The PPI Scandal and How it Grew

Dec 18

The PPI Scandal and How it Grew

It all started in the 1990s. PPI began innocently enough. It sounded like a good idea. If a person got sick or laid off, PPI would make their loan payments. Whether it was a mortgage, credit card or other loan, PPI was designed to help people through difficult times.

Shortly after starting to sell PPI, the banks and financial institutions realized how profitable it was. In fact, the Guardian reported in 2004 that several banks were returning only 15 per cent of PPI money to people making claims.

Vince Cable, then Liberal Democrat Treasury spokesman, called for an investigation. Citizens Advice piled on with an investigation that concluded that PPI was an illegal “protection racket”. Opponents were upset about four elements of PPI. They said it:

–Was costly. Reports started to surface of claimants paying 20-50 per cent of the cost of a loan for PPI.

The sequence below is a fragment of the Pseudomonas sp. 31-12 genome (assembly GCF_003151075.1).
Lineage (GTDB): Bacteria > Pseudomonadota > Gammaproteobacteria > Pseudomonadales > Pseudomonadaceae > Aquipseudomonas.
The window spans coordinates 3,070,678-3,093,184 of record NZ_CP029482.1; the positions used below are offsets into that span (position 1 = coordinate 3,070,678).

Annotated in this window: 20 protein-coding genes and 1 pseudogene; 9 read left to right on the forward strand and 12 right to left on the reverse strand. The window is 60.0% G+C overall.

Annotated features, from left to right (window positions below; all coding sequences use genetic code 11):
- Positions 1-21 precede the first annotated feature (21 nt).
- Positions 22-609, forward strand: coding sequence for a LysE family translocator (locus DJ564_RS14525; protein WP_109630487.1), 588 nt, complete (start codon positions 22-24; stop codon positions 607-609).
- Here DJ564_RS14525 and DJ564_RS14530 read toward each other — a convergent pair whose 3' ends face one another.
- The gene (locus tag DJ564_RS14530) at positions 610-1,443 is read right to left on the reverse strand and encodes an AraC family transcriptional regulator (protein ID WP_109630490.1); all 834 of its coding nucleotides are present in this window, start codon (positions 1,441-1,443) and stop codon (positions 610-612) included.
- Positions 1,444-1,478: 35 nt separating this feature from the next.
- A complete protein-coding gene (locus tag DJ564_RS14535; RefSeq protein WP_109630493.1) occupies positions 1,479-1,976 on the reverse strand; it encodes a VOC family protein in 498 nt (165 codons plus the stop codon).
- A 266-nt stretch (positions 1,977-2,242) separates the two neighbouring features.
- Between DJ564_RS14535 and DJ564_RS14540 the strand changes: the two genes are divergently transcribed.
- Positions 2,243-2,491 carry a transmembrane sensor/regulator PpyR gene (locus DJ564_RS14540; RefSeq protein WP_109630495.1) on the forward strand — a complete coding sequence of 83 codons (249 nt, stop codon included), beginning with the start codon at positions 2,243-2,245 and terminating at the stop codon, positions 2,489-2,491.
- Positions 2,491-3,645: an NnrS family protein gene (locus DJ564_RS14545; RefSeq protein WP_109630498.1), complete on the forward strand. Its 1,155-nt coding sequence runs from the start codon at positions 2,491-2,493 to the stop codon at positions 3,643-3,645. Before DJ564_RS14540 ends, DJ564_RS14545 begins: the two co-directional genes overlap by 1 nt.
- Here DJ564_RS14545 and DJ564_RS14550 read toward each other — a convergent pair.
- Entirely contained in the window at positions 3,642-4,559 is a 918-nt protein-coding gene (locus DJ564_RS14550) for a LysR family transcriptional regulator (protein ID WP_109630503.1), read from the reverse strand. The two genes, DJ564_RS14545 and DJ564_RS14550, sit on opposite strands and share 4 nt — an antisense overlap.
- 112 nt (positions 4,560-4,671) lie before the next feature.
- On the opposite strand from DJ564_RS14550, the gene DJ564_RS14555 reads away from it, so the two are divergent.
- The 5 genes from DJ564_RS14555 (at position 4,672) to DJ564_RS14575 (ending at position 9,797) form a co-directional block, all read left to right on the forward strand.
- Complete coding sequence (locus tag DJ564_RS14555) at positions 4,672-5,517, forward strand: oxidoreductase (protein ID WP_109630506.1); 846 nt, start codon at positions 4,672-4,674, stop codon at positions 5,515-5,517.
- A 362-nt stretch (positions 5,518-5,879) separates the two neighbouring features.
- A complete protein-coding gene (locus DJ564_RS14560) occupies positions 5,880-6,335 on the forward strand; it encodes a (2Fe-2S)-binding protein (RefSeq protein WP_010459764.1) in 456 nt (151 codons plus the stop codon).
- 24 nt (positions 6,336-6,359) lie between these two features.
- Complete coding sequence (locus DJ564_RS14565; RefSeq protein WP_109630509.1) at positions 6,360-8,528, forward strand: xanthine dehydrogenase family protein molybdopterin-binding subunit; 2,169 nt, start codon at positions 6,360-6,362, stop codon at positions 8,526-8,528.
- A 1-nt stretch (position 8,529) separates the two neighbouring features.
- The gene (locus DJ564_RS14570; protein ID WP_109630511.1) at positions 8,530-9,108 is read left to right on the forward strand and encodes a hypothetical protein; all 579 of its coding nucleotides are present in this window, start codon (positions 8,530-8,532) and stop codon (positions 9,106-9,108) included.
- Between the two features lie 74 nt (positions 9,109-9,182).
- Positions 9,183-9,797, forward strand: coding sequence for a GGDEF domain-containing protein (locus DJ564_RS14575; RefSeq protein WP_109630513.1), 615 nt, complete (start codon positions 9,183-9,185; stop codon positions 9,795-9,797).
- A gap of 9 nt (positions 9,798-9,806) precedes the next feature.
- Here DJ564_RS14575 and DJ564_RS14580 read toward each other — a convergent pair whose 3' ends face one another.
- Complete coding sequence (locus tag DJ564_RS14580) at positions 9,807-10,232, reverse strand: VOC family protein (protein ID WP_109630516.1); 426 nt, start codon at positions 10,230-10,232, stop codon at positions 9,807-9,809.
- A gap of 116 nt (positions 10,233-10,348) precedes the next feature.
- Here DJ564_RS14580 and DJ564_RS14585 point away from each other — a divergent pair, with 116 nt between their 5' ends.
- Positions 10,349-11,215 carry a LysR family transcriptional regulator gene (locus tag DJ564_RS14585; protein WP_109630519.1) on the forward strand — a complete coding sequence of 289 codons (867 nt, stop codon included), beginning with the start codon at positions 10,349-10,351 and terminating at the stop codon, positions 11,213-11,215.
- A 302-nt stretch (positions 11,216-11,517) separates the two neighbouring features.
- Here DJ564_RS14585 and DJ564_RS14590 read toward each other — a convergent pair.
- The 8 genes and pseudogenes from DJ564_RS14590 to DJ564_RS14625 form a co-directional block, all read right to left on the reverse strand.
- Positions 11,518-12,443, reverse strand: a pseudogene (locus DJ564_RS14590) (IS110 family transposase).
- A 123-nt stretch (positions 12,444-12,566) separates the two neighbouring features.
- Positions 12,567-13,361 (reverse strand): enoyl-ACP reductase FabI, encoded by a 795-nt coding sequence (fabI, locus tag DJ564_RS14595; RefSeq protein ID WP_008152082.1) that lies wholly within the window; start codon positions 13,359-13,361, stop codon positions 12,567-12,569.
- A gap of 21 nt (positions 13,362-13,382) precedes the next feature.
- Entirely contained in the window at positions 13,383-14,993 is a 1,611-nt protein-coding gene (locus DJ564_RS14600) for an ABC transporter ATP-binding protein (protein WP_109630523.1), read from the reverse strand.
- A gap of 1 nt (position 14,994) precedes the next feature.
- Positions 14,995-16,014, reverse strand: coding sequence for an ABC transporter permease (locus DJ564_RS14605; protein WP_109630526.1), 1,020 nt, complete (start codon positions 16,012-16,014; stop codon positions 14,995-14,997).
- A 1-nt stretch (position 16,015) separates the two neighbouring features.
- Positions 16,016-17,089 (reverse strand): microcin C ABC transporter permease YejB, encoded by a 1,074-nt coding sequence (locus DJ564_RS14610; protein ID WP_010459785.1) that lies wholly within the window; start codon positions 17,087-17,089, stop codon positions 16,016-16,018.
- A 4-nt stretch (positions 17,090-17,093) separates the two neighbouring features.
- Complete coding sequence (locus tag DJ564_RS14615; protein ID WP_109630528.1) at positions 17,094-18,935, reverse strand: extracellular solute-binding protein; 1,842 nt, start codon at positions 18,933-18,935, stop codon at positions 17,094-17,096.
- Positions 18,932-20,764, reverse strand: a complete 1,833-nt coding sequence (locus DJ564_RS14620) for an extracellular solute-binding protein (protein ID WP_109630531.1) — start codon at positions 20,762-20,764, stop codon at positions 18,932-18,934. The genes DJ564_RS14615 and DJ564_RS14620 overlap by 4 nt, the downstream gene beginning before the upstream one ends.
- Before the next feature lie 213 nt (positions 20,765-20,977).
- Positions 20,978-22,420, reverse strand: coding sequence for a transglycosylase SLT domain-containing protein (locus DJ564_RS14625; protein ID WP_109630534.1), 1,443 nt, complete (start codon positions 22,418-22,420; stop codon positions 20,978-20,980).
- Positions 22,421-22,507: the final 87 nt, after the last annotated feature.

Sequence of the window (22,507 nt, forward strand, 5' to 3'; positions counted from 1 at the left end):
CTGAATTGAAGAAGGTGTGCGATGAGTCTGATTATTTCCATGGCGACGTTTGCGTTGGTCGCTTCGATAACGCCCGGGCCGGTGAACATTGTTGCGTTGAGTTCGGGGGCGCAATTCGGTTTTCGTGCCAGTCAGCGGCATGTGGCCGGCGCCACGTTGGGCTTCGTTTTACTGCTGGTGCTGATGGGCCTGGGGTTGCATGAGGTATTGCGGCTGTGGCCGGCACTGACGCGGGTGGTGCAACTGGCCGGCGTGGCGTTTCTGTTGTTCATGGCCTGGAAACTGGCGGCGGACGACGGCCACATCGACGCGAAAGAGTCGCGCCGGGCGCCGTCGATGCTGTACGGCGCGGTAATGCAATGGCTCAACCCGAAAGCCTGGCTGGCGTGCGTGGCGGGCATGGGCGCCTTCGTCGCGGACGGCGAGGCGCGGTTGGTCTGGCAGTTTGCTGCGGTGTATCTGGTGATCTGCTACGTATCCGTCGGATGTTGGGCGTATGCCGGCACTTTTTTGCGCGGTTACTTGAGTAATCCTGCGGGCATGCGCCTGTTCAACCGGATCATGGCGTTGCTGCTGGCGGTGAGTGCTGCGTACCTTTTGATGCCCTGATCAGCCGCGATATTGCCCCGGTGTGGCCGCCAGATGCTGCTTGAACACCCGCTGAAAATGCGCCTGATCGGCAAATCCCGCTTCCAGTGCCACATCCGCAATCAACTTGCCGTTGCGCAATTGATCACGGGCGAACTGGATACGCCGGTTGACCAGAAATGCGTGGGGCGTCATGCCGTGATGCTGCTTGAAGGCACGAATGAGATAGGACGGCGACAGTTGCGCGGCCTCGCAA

–Didn’t work. It was setup to make it difficult for people who were really sick to get their money.

–Was often mis-sold. Many people were told they needed to get PPI to get approved for a loan.

–Became unworkable. Claimants waited forever for news on their claim. Basic paperwork procedures were inept and ineffective.

It wasn’t long before the Financial Services Authority stepped in. In 2006, they started to levy fines for PPI mis-selling. Regency Mortgage Corporation, Liverpool Victoria Banking Services, and Alliance & Leicester all were hit with heavy fines for various PPI infractions. The FSA also banned “single premium” PPI outright.

The next year, The Office for Fair Trading got into the act. They determined there was enough evidence of wrongdoing to refer PPI to the Competition Commission.

Finally, a multitude of consumers understood the depth of the problem and began to claim compensation. Banks tried to push back, denying many claims. Ardent consumers pressed on. Those looking to make fast PPI claims went to the ombudsman for help ended up winning 75 per cent of their claims for compensation.

The FSA laid down new rules in 2011. They include:

–No PPI can be purchased until one week had passed after a loan was finalized.

–Costs and cover details must be given in writing.

–Consumers must be informed that PPI is not mandatory.

–Banks had to let consumers know the percentage of successful claimants.

The banks then had to face the prospect of re-opening thousands of claims, and locate other customers that were due compensation. Estimates are they will end up paying north of £10 billion once all is said and done.